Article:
My love affair with moving

If traveling overseas is the lust-fueled, starry-eyed, first three months of a relationship, then living overseas is a long marriage. You may not want to leap out of bed seconds after opening your eyes, eager to Instagram the sunrise in Cappadocia or the Tsukiji fish market in Tokyo, but you’ll know which restaurant makes the best hangover breakfast, and which restaurant is likely to give your visiting relatives diarrhea. Living overseas provides you with intimate knowledge of a city and just like a marriage, some of what you discover makes you fall deeper in love with the place, and some you wish you could back in time and un-know.

Ever since I read Frances Mayes’ Under the Tuscan Sun as a twenty-year-old with a wicked case of wanderlust, I have been obsessed with the line, “To live wholly in another country fascinates me.” Almost twenty years later, those words still come back to me when I least expect them. Mayes story of packing up and moving to a small town in Italy felt like it was written for me, even though I was living in a small flat in Auckland, New Zealand, at the time, with no plans to live anywhere except the small island I was already on.

But still, I dreamed, and even went as far as looking at jobs and real estate in countries around the globe. On Sunday afternoons, I liked to walk the city streets, quiet and empty except for a few Uni students buying cheap noodles at walk up Chinese restaurants and the occasional group of tourists, always alarmed at the way Auckland shut up shop on Sundays in the late 90s. On those Sunday afternoons, my city felt foreign. I wanted to feel lost, disorientated; I wanted to be surprised at what was around the next bend.

But it was years, a wedding, and two babies before I passed through customs and immigration in another country without any intention of going back the other way. Seven years into our “two year trip to Australia” and we are definitely out of the honeymoon phase and have transitioned to a more comfortable and familiar relationship. So much so, that I decided 2017 was the year to shake things up a little.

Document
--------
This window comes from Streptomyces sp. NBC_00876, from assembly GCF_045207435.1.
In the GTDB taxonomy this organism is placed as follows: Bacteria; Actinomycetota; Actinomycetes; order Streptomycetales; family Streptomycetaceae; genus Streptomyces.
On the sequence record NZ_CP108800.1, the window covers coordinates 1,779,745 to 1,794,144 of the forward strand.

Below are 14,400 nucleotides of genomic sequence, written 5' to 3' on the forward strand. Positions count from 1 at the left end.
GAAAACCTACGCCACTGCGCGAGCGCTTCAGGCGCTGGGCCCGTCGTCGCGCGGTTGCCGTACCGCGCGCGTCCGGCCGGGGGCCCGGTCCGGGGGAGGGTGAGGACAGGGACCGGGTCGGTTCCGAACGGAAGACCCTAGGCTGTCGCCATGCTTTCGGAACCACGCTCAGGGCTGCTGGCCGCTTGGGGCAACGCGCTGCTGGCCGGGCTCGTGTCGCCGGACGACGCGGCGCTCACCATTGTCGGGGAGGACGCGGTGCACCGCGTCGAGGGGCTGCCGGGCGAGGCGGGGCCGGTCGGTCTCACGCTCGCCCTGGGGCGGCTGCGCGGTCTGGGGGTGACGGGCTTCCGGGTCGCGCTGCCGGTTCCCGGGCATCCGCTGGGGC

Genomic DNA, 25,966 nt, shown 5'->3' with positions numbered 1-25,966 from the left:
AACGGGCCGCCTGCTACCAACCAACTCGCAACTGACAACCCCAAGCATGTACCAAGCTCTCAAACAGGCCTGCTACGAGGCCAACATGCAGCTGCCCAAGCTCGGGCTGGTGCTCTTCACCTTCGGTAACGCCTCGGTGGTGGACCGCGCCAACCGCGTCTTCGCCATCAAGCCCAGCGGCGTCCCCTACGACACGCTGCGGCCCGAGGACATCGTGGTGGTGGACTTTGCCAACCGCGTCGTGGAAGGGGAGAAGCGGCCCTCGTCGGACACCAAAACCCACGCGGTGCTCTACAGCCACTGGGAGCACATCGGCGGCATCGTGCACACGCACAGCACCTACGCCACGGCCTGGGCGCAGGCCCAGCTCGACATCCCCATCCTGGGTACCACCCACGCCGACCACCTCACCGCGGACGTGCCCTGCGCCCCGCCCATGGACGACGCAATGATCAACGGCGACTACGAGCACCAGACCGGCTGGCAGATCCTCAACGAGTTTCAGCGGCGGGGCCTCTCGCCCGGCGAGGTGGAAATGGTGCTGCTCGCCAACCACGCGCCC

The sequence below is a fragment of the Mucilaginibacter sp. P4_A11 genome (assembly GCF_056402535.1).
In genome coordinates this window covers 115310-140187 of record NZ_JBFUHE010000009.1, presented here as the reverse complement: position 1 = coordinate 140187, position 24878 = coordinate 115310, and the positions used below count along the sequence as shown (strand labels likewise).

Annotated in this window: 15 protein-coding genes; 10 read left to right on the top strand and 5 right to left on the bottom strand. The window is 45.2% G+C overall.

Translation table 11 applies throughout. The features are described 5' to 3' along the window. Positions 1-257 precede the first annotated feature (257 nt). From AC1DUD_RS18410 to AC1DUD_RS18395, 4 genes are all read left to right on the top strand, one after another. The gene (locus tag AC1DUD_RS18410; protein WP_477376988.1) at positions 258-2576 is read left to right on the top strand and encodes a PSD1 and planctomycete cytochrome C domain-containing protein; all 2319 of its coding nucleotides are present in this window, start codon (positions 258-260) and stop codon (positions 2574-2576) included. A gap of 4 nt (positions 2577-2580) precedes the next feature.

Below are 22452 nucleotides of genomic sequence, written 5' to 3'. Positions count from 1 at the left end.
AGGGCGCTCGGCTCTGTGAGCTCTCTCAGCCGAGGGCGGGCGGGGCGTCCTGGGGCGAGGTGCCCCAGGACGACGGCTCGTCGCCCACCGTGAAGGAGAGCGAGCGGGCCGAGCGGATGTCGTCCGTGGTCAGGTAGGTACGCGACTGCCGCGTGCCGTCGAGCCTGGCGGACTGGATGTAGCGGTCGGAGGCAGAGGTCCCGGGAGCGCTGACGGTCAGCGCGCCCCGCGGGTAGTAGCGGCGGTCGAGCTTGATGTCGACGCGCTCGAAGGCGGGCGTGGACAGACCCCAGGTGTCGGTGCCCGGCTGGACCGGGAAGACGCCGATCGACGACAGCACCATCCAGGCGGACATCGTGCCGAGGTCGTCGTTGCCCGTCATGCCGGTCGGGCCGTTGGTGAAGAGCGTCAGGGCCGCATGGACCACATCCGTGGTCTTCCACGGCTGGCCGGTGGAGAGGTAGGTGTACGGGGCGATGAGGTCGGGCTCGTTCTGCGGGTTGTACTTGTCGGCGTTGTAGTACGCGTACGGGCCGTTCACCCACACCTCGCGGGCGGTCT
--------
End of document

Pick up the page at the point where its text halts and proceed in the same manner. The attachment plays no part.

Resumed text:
I think it was around Xmas time when I made the decision – spontaneously, and in a moment of pure exhaustion brought on by too many commitments (as all big decisions should be made) – I wanted out… away… anywhere but here. I was finally ready to follow Frances Mayes and live wholly in another country. I didn’t want to holiday somewhere; I wanted to live. Minutes later, four tickets to Indonesia were booked and we were mentally planning our exit from everyday life.

It’s only four weeks. As much as I love a fantasy, there is schoolwork and grown up work and pets and responsibilities to consider. But, it’s a start. I expect to fall more in love with the tropical island we’ll be living on and I hope it develops beyond that, beyond the eating out and the swims in the pool and the souvenirs to something deeper and longer lasting. I want my eyes to see new things, my body to rest and heal, my soul to be shocked, surprised, awakened.

 

 

Photo Credits:

www.unsplash.com

hamdi-yoga; angelo-abear, miranda-rumi

1 Comment

  1. Oh me too,I am such a gypsy. I just love this idea of packing the kids up and embracing a new way of life, new customs, language and speed. I can’t wait to read all about it. And of course, more importantly, I pray that it does in fact help you heal your body…and heart.

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